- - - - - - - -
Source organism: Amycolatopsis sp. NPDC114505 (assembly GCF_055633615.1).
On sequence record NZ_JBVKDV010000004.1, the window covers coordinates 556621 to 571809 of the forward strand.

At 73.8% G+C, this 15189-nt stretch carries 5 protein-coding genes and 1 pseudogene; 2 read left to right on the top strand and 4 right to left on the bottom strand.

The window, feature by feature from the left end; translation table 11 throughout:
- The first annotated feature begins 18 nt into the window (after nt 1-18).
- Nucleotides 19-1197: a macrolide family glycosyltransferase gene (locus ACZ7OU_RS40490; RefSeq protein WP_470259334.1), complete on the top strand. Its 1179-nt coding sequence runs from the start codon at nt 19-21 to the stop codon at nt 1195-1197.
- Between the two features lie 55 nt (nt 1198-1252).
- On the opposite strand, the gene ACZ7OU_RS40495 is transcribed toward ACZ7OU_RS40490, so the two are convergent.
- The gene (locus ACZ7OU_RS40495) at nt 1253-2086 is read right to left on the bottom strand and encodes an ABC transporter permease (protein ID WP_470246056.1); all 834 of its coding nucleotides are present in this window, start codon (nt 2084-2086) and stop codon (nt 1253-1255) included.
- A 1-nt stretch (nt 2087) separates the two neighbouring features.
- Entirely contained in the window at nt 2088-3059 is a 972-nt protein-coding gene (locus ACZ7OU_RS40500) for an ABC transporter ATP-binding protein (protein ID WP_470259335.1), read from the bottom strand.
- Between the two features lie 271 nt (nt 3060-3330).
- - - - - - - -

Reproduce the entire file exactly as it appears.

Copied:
Source organism: Amycolatopsis sp. NPDC114505 (assembly GCF_055633615.1).
On sequence record NZ_JBVKDV010000004.1, the window covers coordinates 556621 to 571809 of the forward strand.

At 73.8% G+C, this 15189-nt stretch carries 5 protein-coding genes and 1 pseudogene; 2 read left to right on the top strand and 4 right to left on the bottom strand.

The window, feature by feature from the left end; translation table 11 throughout:
- The first annotated feature begins 18 nt into the window (after nt 1-18).
- Nucleotides 19-1197: a macrolide family glycosyltransferase gene (locus ACZ7OU_RS40490; RefSeq protein WP_470259334.1), complete on the top strand. Its 1179-nt coding sequence runs from the start codon at nt 19-21 to the stop codon at nt 1195-1197.
- Between the two features lie 55 nt (nt 1198-1252).
- On the opposite strand, the gene ACZ7OU_RS40495 is transcribed toward ACZ7OU_RS40490, so the two are convergent.
- The gene (locus ACZ7OU_RS40495) at nt 1253-2086 is read right to left on the bottom strand and encodes an ABC transporter permease (protein ID WP_470246056.1); all 834 of its coding nucleotides are present in this window, start codon (nt 2084-2086) and stop codon (nt 1253-1255) included.
- A 1-nt stretch (nt 2087) separates the two neighbouring features.
- Entirely contained in the window at nt 2088-3059 is a 972-nt protein-coding gene (locus ACZ7OU_RS40500) for an ABC transporter ATP-binding protein (protein ID WP_470259335.1), read from the bottom strand.
- Between the two features lie 271 nt (nt 3060-3330).